The Department of Justice seizure of two months of records of phone calls to and from editors and reporters at The Associated Press is the latest in a series of dramatic assaults against our civil liberties. The DOJ move is part of an effort to hunt down the government official or officials who leaked information to the AP about the foiling of a plot to blow up a passenger jet. Information concerning phones of Associated Press bureaus in New York, Washington, D.C., and Hartford, Conn., as well as the home and mobile phones of editors and reporters, was secretly confiscated. This, along with measures such as the use of the Espionage Act against whistle-blowers, will put a deep freeze on all independent investigations into abuses of government and corporate power.
Seizing the AP phone logs is part of the corporate state’s broader efforts to silence all voices that defy the official narrative, the state’s Newspeak, and hide from public view the inner workings, lies and crimes of empire. The person or persons who provided the classified information to the AP will, if arrested, mostly likely be prosecuted under the Espionage Act. That law was never intended when it was instituted in 1917 to silence whistle-blowers. And from 1917 until Barack Obama took office in 2009 it was employed against whistle-blowers only three times, the first time against Daniel Ellsberg for leaking the Pentagon Papers in 1971. The Espionage Act has been used six times by the Obama administration against government whistle-blowers, including Thomas Drake.
The government’s fierce persecution of the press—an attack pressed by many of the governmental agencies that are arrayed against WikiLeaks, Bradley Manning, Julian Assange and activists such as Jeremy Hammond—dovetails with the government’s use of the 2001 Authorization for Use of Military Force to carry out the assassination of U.S. citizens; of the FISA Amendments Act, which retroactively makes legal what under our Constitution was once illegal—the warrantless wiretapping and monitoring of tens of millions of U.S. citizens; and of Section 1021 of the National Defense Authorization Act, which permits the government to have the military seize U.S. citizens, strip them of due process and hold them in indefinite detention. These measures, taken together, mean there are almost no civil liberties left.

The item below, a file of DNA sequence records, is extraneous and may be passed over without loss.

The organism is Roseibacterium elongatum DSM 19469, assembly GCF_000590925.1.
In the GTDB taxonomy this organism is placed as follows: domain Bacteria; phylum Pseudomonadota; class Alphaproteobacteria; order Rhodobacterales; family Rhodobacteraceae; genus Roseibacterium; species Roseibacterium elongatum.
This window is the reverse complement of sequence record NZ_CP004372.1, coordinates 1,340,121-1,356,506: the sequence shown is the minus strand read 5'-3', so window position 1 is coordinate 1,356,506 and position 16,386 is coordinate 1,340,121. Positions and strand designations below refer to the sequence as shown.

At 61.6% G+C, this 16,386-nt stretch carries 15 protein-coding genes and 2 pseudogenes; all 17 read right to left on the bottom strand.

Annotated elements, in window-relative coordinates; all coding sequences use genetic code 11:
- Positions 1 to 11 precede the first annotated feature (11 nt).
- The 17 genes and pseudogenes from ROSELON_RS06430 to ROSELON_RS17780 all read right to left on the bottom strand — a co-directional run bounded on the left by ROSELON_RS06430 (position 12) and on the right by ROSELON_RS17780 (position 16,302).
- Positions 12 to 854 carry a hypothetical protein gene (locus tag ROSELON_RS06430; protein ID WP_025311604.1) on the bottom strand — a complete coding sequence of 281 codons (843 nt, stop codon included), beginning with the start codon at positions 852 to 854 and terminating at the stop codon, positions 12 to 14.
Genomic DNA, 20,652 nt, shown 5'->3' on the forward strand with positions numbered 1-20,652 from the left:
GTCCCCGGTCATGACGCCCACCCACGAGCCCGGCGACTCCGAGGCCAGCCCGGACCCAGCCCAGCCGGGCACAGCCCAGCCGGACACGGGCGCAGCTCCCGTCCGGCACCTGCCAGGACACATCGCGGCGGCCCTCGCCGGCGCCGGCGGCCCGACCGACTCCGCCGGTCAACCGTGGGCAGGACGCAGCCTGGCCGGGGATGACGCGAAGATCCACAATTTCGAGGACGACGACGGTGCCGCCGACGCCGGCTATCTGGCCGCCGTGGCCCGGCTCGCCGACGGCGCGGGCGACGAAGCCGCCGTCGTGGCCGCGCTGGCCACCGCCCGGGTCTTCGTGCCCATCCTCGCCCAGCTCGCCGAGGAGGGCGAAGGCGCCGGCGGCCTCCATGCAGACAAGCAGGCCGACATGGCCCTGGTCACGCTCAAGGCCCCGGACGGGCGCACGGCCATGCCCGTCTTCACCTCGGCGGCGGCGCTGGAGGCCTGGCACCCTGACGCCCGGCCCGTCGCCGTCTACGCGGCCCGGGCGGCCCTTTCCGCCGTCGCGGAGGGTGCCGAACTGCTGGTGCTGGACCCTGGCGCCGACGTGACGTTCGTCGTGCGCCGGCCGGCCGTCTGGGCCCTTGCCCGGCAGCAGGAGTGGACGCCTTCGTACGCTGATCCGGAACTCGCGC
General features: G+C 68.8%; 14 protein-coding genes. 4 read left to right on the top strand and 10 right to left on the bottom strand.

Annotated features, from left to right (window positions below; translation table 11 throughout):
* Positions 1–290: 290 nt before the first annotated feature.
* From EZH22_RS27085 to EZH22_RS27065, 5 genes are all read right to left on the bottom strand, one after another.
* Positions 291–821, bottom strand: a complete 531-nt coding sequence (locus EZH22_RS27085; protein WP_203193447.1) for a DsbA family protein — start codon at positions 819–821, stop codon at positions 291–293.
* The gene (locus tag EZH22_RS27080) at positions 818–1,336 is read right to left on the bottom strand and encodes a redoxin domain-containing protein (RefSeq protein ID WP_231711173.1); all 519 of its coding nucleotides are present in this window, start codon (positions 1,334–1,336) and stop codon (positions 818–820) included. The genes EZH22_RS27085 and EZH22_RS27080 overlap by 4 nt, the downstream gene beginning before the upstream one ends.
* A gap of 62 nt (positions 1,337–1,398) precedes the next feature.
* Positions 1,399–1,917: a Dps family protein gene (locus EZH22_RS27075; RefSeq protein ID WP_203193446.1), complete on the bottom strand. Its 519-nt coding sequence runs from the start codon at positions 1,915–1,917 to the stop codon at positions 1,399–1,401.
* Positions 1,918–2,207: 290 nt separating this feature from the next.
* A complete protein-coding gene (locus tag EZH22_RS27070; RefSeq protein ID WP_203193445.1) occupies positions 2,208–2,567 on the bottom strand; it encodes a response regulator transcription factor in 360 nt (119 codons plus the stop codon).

A handful of corporate oligarchs around the globe have everything—wealth, power and privilege—and the rest of us struggle as part of a vast underclass, increasingly impoverished and ruthlessly repressed. There is one set of laws and regulations for us; there is another set of laws and regulations for a power elite that functions as a global mafia.   MORE
Rise Up or Die - Truthdig

The World As It Is: Dispatches on the Myth of Human Progress.   A collection of Truthdig Columns by Chris Hedges.   Keep up with Chris Hedges’ latest columns, interviews, tour dates and more

FOCUS: Ralph Nader | What a Destructive Wall Street Owes Young Americans 

Ralph Nader, The Nader Page , Reader Supported News, March 14, 2014
Nader writes: "Wall Street's big banks and their financial networks that collapsed the U.S. economy in 2008-2009, were saved with huge bailouts by the taxpayers, but these Wall Street Gamblers are still paid huge money and are again creeping toward reckless misbehavior." 

Evening News Ignores Supreme Court Decision That Protects Corporate Immunity By Sergio Munoz, Media Matters for America, 07 July 13.   vening cable and network news have almost completely ignored the Supreme Court's sweeping decision in American Express v. Italian Colors, a 5-3 decision that further privatizes and restricts access to justice for everyday Americans by allowing corporations to immunize themselves from judicial review.

Despite the fact that American Express was a highly contentious pro-business opinion by the conservative bloc of the Supreme Court - even by their extremely corporate-friendly standards - a Media Matters search of Nexis transcripts reveals that with the exception of one brief non-primetime mention on PBS, not one cable or network evening news show addressed the decision.
Traditional contract law has long held that certain unconscionable agreements are unenforceable. Contractual clauses are traditionally voided if they eliminate victims' ability to enforce their statutory rights, making Justice Antonin Scalia's American Express opinion to the contrary "a betrayal of our precedents, and of federal statutes like the antitrust laws," according to Justice Elena Kagan's scathing dissent.